Jacqueline Woodson: Brown Girl Dreaming
MIKE McGEE | 3/19/2015, 5:51 p.m.
She conceded that an eventual move to New York didn’t shake away the ghosts of the South for her family.
“I think about African Americans and the fact that we came to this country – we were brought to this country,” she restated as she corrected herself, “to work until we died. And that we were brought to this country to be owned by other people.”
Woodson further pointed out that Blacks were brought to America by people who were content to own people, decreeing “which is a sick concept when you think about it.”
As the author considered the historical context of Africans in America for her book she also delved deeper to examine the context of her own life within that larger social tapestry. One result of that introspection was her poem, February 12, 1963.
“I am born on a Tuesday at University Hospital, Columbus, Ohio, U.S.A.,” she read. “A country caught between Black and White.”
She wrote about the life her great-great-grandfather lived as a farmer, South of slavery and emancipation, The Great Migration. Activities and instances, national and personal – Black roots which led to her growing into who she is now.
“A people who look like me keep fighting and marching and getting killed so that today, February 12, 1963, and every day from this moment on, Brown children like me can grow up, can grow up free …” she read on as she drew the listeners into her world.
Woodson often read in a cheerful and engaging voice that belied the sometimes intense themes or high ideals present in her tales. However, her poetry was not meant to wear readers down but rather to educate, enlighten and inspire. She made certain that the heaviness and histories were not without hope. At one point she described herself as “a writer concerned with the greater good and creating change in the world.”
Change and uncomfortable constants were touched upon in her poem It’ll Be Scary Sometimes. In that piece Woodson gleaned lessons from her great-great-grandfather William’s life, applied them to her own existence, and offered them to her readers and listeners. She described how he was born a free man, built his house, farmed his land, and dug for coal.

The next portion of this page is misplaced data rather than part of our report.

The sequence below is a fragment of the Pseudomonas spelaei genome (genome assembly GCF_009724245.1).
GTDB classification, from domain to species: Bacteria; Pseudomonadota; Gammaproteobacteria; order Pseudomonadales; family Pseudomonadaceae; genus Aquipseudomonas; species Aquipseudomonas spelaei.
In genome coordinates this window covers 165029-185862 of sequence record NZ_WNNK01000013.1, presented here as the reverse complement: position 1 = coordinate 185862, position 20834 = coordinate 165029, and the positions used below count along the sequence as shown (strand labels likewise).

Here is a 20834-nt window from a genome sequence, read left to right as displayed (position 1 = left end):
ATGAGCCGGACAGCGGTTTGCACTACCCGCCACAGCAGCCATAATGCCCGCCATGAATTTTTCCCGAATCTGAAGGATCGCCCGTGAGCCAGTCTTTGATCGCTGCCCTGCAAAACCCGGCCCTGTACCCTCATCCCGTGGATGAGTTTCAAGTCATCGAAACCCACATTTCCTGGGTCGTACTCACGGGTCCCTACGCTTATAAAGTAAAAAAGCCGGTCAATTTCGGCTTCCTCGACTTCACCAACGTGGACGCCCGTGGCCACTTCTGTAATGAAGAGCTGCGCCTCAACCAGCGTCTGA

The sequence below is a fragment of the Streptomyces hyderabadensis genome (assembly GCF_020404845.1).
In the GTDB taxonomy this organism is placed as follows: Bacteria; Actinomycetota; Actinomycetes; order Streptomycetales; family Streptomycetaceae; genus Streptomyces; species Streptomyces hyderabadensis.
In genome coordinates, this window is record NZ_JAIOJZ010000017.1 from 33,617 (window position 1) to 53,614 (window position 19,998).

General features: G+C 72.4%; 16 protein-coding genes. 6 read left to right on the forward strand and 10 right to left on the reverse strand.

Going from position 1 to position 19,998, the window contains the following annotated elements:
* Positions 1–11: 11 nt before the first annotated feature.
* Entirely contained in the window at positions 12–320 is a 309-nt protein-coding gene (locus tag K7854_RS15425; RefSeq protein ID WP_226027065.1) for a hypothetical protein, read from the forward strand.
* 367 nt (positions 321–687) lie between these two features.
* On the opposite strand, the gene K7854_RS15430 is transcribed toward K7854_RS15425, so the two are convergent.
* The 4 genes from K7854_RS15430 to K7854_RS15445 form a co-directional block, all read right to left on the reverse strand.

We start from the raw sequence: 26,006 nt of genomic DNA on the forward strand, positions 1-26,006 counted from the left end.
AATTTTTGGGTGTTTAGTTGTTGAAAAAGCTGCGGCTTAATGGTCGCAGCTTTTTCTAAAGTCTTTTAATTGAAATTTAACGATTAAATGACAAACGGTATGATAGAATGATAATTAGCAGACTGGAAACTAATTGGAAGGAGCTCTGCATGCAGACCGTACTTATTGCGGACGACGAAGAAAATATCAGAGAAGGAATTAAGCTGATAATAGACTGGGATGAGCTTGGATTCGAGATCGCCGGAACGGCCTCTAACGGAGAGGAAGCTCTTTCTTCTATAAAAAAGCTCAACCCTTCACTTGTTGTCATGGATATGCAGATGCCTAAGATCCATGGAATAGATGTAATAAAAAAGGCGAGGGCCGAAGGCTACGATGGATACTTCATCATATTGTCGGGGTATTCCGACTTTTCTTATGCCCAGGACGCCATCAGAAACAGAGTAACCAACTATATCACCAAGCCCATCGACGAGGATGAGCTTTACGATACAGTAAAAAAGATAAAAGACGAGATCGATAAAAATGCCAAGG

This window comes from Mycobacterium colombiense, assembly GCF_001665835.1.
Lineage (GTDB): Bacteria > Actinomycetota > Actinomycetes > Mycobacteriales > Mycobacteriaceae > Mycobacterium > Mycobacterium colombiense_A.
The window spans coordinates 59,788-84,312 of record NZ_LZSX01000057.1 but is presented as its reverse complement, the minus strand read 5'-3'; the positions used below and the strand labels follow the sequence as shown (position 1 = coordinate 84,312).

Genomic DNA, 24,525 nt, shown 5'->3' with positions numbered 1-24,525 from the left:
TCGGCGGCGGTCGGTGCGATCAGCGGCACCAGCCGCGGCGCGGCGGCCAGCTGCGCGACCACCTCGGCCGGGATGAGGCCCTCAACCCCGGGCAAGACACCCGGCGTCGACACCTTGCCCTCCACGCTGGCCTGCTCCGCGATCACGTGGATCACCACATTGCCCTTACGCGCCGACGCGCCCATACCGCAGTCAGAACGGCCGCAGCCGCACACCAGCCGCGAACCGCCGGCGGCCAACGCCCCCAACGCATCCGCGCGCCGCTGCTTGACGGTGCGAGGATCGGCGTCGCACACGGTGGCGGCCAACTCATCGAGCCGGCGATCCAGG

“… fought hard in the war, his name in stone now, on the Civil War Memorial. William J. Woodson, United States Colored Troops, Union, Company B, 5th Regiment,” she recited.
Once Woodson had concluded the poem she expressed what it meant in finding her relative’s name etched into the memorial.
“That was one of the most humbling moments for me,” she said. “That he had actually walked this land, and because he walked this land and because he fought and because came to Ohio I’m standing here.”
Woodson expressed her belief that such links from the past to the present were not accidental and used as an example the very program the audience was attending.
“We’re here because of the people who came before us, and the people who came before them, and the people that read, and the people who read to you when you were a child and the people who said ‘This is important,’” she indicated. “All of the things that happened before us to this moment now.”
The significance of moments to Woodson is also apparent in It’ll Be Scary Sometimes. In the closing lines of the poem she offers a suggestion to readers for the times they may find themselves alone amid a sea of people.
“William Woodson, the only brown boy in an all-White school. You’ll face this in your life someday, my mother will tell us over and over again,” the author read to the crowd before her. “A moment when you walk into a room and no one there is like you. It’ll be scary sometimes. But think of William Woodson and you’ll be all right.”